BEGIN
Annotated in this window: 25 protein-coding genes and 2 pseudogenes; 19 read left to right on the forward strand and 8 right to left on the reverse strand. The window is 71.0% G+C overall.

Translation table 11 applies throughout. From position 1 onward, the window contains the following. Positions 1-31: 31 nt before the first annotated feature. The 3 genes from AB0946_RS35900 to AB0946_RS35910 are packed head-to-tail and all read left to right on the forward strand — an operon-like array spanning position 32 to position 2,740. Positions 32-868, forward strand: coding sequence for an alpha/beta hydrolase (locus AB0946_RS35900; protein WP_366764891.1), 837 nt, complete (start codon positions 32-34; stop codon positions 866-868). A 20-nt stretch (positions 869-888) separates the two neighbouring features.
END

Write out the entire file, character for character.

Annotated in this window: 25 protein-coding genes and 2 pseudogenes; 19 read left to right on the forward strand and 8 right to left on the reverse strand. The window is 71.0% G+C overall.

Translation table 11 applies throughout. From position 1 onward, the window contains the following. Positions 1-31: 31 nt before the first annotated feature. The 3 genes from AB0946_RS35900 to AB0946_RS35910 are packed head-to-tail and all read left to right on the forward strand — an operon-like array spanning position 32 to position 2,740. Positions 32-868, forward strand: coding sequence for an alpha/beta hydrolase (locus AB0946_RS35900; protein WP_366764891.1), 837 nt, complete (start codon positions 32-34; stop codon positions 866-868). A 20-nt stretch (positions 869-888) separates the two neighbouring features.